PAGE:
--> What does Airworthiness really mean?

What does Airworthiness really mean?

May 9, 2019

 

I work with aircraft, clients, engineers, pilots and partners all day, everyday and we all have a combined goal, which is to take care of an aircraft to ensure that our clients can keep on flying. We are, in part, responsible for keeping an aircraft in the air. But I recently had to stop and ask myself, what does being ‘airworthy’ actually mean in our industry? Is airworthiness only dependent on continuing airworthiness organizations (CAMO)?

 

 

I've overheard many different discussions within Business Aviation about how to define the common used word. There are many broad definitions and there are also many sub-definitions including:

 

Continuing Airworthiness

 

 “meaning all of the processes ensuring that, at any time in its operating life, the aircraft complies with the airworthiness requirements in force and is in a condition for safe operation” - EASA

Continued Airworthiness
 
 “all the actions associated with the upkeep of a type design and the associated approved data through life.” - MAA
 
Airworthy
 
  “when an aircraft or one of its components parts meets its type design and is in a condition for safe operation”. - FAA
Airworthiness and Environmental Certification
 
“the aircraft must be operated in accordance with the applicable environmental documentation” in regards to products, parts and appliances”.
- EU Commission Regulation
 

And it doesn’t stop there, there are many different explanations from the different agencies (EASA, FAA, ICAO, IATA). As well as a difference in definitions of airworthiness applying to the military and special operations.

 

 

Wow. That’s a lot of simultaneous words, meaning and describing different things.

 

So which one is correct?

 

Well, my conclusion would be that “airworthiness” cannot simply be summarized within one stand-alone sentence or definition. And that’s because airworthiness includes so many different areas in aviation.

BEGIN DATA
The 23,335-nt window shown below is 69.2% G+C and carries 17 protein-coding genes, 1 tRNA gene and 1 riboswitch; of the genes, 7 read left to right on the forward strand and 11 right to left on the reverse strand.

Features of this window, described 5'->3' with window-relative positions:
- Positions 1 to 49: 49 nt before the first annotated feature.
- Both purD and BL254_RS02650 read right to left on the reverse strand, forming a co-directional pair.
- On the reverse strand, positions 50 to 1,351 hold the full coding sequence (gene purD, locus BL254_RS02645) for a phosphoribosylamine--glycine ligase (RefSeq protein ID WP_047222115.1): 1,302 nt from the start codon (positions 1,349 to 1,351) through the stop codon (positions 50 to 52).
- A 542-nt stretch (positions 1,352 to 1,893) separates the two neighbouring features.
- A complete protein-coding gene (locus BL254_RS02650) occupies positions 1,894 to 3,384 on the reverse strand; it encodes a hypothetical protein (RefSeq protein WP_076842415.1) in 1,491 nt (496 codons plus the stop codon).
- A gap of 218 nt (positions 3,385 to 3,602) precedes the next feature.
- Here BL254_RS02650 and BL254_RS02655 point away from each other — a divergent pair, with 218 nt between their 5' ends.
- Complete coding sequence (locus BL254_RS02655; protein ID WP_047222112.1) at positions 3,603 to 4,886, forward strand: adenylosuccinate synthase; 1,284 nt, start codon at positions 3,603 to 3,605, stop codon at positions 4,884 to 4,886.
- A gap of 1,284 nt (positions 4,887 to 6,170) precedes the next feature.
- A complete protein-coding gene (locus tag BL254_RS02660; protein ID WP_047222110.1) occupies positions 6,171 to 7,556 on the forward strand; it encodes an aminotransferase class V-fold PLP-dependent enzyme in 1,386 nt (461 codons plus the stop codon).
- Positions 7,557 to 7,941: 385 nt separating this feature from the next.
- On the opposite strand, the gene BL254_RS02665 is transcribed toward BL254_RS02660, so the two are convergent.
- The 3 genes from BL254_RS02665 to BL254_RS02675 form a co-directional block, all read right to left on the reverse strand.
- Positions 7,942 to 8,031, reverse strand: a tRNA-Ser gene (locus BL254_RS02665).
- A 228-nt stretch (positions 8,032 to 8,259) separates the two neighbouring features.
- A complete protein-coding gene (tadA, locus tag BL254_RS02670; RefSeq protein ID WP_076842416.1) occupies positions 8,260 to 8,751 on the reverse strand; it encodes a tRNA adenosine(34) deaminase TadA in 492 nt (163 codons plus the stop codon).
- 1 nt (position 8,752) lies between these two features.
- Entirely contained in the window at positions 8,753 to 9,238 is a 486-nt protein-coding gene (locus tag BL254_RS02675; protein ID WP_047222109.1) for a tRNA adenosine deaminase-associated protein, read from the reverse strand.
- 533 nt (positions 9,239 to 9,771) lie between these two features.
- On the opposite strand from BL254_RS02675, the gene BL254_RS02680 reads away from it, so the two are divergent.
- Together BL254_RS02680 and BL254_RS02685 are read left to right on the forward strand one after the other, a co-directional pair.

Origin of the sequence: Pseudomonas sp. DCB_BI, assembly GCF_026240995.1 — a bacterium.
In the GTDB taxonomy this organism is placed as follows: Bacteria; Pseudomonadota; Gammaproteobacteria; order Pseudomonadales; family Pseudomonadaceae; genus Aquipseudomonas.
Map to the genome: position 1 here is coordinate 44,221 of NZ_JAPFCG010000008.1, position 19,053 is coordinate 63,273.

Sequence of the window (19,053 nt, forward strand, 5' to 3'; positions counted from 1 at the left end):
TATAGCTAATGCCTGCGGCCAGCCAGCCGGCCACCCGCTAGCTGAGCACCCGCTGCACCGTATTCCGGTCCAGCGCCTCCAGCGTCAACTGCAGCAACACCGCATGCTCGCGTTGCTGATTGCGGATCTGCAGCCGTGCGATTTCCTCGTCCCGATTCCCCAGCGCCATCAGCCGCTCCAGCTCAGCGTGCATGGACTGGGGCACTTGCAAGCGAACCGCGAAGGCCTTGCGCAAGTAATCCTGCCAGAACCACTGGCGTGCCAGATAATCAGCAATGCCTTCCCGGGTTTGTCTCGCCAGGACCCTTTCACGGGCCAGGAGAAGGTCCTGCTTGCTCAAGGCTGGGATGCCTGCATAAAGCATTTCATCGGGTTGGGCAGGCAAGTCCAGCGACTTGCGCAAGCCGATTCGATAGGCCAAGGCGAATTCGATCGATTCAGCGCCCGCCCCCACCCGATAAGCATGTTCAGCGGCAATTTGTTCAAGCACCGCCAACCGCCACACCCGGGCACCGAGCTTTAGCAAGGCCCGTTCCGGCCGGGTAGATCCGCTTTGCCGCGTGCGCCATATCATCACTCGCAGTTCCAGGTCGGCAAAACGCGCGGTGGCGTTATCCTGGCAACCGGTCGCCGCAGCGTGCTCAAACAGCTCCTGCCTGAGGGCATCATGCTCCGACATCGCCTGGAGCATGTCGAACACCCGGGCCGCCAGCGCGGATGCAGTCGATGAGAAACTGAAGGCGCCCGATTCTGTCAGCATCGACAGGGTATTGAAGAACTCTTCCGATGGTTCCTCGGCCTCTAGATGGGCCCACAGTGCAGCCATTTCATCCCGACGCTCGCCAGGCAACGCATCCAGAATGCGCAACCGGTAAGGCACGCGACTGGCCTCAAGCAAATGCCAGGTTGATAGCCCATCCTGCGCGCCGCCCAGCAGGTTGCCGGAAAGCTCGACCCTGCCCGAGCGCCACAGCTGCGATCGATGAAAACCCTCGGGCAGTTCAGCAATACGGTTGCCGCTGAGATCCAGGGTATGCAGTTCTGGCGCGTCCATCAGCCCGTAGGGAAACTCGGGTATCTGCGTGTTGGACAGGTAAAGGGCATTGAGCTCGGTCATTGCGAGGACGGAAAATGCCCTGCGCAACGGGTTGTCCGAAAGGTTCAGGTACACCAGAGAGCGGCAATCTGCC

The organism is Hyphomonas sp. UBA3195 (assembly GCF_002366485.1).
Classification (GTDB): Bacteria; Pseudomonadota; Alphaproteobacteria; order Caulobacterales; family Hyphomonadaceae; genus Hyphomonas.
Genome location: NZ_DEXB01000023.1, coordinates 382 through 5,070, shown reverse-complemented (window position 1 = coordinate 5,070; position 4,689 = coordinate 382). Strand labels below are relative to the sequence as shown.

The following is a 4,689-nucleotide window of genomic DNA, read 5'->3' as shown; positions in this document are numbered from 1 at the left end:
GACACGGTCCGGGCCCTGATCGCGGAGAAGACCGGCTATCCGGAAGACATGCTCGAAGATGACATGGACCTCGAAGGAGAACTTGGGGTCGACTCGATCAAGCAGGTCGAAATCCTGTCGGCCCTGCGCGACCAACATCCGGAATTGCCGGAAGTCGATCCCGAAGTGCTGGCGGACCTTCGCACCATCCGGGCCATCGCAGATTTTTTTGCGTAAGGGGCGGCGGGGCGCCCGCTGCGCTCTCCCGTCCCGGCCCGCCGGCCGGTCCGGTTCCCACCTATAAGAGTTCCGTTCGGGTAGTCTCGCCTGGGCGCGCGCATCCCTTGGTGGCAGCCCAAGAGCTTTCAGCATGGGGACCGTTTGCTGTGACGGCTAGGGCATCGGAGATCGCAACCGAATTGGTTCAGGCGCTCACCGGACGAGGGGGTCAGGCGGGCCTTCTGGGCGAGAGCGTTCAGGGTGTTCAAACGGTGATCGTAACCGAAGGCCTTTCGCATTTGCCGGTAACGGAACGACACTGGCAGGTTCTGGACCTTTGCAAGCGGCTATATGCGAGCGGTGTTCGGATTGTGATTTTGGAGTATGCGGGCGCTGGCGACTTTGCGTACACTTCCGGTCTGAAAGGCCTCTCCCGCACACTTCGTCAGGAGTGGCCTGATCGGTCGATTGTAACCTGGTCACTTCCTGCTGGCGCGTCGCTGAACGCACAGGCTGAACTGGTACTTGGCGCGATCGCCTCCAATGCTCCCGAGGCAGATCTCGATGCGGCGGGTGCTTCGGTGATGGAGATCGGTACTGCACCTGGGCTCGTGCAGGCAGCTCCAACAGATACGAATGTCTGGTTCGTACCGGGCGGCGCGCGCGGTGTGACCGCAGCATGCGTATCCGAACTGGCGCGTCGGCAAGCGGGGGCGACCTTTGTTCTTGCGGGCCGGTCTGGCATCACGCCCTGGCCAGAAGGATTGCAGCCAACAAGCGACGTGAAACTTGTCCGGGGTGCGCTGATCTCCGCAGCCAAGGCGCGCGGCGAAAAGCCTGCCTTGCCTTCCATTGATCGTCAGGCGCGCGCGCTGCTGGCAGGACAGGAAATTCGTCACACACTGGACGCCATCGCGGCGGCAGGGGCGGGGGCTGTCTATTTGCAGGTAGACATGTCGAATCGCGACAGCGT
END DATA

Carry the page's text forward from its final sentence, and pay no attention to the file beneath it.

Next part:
It is not only the Continuing Airworthiness Management Organization (CAMO), but also the maintenance, personnel, education, certification and licensing departments that are concerned with keeping an aircraft in the air. You could even go as far as linking the aircraft manufacturers in its first stages of production.

 

Therefore, my personal definition of airworthiness is about the collaboration between all of the different aviation departments in order to make the aircraft airworthy, and as a result, able to fly safely.

 

I think it’s easy to forget the entirety of the jobs we all do, it’s easy to be focused on the single sector and not appreciate that without our sector running smoothly, the other sectors cannot succeed. We all rely on each other to keep the process running, so I like the idea that we are collectively gathered under the term ‘airworthiness’ working in different ways to keep our clients happy.

 

So next time you’re confronted with the word airworthiness, stop and take a moment to figure out which part of airworthiness are you contributing to in your job.

 

Based on that, I would like to ask: How are you involved? How would you describe airworthiness? What does it mean to you? - I’d be glad to hear what you think in the comments below. 

 
 
 

 

 
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